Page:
The Quaker Girl’s Dream

I dreamed I was on my way to school, when suddenly I noticed a great crowd upon the green. People were hurrying to and fro, and when I asked what all this commotion was about, a girl said, “Why, don’t you know? It’s Measuring Day and the Lord’s angel has come to see how much our souls have grown since last Measuring Day.”

“Measuring Day!” said I; “Measuring souls! I had never heard of such a thing.” I began to ask questions but the girl hurried on, and after a little while I let myself be hurried along with the crowd to the green.

There in the center, on a kind of throne under the green elm, was the most glorious and beautiful being I ever saw. He had white wings, his clothes were shining white and he had the kindest yet most serious face I ever beheld. By his side was a tall golden rod, fastened upright in the ground, with curious marks at regular intervals from the top to the bottom. Over it, in a golden scroll, were the words, “The measure of a perfect man.”

The angel held in his hand a large book in which he wrote the measurements of the people as they came up when their names were called. The instant each one touched the golden measuring rod a most wonderful thing happened. Each one shrank or grew according to his true dimensions — his spiritual dimensions, as I soon learned, for it was an index of the soul growth that was shown in this mysterious way. No one could escape the terrible accuracy of that strange rod.

The first few who were measured after I came I did not know, but soon the name of Elizabeth D. was called. She is the pres­ident of the Aid for the Destitute Society, and she manages many other societies too. I thought, “Surely Elizabeth D.’s measurement will be very high indeed.”

But as she stood by the rod, the instant she touched it she seemed to grow shorter and shorter, and the angel’s face grew very serious as he said, “This would be a soul of high stature if only the zeal for outside works, which can be seen of men, had not checked the lowly, secret graces of humility, and trust, and patience under little daily trials. These, too, are needed for perfect soul growth.”

I pitied Elizabeth D. as she moved away with such a sad and surprised face to make room for the next person. It was poor, thin, little Betsy L., the seamstress. I never was more astonished in my life than when she stood by the rod. She immediately grew in height till her mark was higher than any I had seen previously, and her face did shine. I thought her face must have caught its light from the angel, who smiled so gloriously that I envied poor little Betsy, whom before I had rather looked down upon. As the angel wrote in his book he said, “Blessed are the poor in spirit, for theirs is the Kingdom of Heaven” (Mt. 5:3).

The next one was Lillian E., who dresses so beautifully that I have often wished that I had such clothes and so much money. The angel looked sadly at her measurement, for it was very low — so low that Lillian turned pale as death. No one noticed her beautiful clothes at all, for they were quite overshadowed by the glittering robe beside her. The angel said in a solemn tone, “Oh child, why take thought for raiment? Let your adorning be not the outward adorning of putting on of apparel, but let it be the ornament of a meek and quiet spirit, which is in the sight of God of great price (1 Pet. 3:3-4). Thus only can thee grow like the Master.”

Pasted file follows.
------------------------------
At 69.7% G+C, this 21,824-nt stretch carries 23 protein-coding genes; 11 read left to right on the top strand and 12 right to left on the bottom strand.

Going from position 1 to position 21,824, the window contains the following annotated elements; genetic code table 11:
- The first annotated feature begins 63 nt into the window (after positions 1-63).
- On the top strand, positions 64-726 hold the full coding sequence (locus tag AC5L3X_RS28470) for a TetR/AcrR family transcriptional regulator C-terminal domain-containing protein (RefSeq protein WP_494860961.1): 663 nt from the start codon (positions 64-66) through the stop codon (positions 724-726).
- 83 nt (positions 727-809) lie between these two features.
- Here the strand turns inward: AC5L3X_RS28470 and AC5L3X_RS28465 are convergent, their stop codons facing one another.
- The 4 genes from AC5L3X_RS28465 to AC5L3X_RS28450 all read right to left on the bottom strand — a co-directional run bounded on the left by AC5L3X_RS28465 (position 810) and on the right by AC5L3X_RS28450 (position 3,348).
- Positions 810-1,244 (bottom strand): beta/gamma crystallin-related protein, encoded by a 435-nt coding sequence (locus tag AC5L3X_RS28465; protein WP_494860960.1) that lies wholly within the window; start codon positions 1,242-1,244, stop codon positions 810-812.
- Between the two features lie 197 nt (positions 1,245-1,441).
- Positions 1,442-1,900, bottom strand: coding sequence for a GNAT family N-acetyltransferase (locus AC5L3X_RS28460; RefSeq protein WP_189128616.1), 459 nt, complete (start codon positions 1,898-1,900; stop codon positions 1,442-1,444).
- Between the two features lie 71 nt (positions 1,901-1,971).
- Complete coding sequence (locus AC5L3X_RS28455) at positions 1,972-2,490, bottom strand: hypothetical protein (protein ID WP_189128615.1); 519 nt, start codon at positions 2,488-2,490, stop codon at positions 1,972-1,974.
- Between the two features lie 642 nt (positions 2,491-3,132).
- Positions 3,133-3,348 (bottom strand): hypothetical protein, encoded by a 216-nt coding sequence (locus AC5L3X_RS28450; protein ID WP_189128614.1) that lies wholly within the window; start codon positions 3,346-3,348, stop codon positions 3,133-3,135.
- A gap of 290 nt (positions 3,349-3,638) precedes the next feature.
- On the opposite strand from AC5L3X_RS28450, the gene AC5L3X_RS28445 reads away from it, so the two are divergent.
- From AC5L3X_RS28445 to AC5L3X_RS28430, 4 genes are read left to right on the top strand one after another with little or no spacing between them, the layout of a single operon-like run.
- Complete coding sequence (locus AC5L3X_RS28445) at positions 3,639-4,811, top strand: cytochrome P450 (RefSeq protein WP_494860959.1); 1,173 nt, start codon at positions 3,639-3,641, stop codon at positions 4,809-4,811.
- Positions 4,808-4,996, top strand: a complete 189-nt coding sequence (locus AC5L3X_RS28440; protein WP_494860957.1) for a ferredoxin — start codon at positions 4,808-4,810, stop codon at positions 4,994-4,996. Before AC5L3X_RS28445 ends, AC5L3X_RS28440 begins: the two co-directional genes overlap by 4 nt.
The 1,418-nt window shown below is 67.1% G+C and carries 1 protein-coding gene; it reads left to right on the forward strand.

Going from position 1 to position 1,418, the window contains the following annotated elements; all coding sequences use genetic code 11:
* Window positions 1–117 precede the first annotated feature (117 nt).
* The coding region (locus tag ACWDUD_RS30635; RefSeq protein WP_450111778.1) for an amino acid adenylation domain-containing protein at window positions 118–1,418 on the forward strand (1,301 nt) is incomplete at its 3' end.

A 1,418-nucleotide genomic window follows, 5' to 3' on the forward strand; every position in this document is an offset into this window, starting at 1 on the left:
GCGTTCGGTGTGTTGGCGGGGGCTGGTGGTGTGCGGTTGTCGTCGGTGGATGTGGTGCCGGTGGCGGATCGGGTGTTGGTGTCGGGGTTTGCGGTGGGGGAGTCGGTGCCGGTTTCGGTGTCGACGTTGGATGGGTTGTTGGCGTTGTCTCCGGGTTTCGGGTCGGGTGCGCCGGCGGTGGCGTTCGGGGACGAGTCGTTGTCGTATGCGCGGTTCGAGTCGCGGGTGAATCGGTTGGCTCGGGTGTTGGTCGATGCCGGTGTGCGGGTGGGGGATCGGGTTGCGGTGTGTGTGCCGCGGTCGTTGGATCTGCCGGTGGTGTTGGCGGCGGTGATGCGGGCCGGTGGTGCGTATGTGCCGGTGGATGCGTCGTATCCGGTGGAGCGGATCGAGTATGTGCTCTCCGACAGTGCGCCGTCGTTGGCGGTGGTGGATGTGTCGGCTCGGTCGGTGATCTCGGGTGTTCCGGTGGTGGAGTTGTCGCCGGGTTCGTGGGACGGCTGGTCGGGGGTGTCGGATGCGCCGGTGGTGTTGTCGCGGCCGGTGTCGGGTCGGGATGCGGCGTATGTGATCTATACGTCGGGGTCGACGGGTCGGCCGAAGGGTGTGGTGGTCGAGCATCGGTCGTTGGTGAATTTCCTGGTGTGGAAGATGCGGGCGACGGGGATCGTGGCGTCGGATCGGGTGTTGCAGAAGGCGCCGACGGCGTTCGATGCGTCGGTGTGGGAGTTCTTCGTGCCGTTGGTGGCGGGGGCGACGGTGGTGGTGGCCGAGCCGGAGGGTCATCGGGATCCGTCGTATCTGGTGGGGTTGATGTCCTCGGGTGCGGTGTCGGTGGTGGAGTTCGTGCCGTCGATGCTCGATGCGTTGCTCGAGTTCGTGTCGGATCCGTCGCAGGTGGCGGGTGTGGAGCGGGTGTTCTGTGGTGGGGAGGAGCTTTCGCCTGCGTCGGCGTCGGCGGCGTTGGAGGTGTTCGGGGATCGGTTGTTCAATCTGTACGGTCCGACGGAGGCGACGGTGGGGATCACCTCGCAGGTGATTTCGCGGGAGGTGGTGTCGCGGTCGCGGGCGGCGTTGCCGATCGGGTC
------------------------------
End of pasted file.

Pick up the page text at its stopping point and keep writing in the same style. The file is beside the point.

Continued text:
Old Jerry, the cobbler, came next — poor old clumsy Jerry. But as he hobbled up the steps, the angel’s face blazed with light, and he smiled at him and led him to the rod. Jerry’s measurement was higher than any of the others. The angel’s voice rang out loud and clear as we heard him say, “He that humbleth himself shall be exalted” (Luke 14:11).

And then, oh, my name came next! I trembled so I could hardly reach the angel, but he put his arm around me and helped me to stand by the rod. As soon as I touched it, I felt myself growing shorter and shorter, and though I stretched and strained every nerve to be as tall as possible, I could only reach Lillian’s mark — the lowest of all — and I was a member of the church for two years!

I grew red with shame and whispered to the angel, “O give me another chance before you mark me in the book as low as this. Tell me how to grow. I will do it all so gladly. Do not put this mark down!” The angel shook his head sadly and said, “The measurement must go down as it is my child; may it be higher when I come next time. This rule will help thee: “Whatsoever thou doest, do it heartily as to the Lord, in singleness of heart, as unto Christ” (1 Cor. 10:31).

With that I burst into tears and suddenly awakened to find myself crying. But oh, I shall never forget that dream! I was so ashamed of my mark. – The Expositor

The Quaker Girl’s Dream was slightly revised and may be reproduced and distributed.

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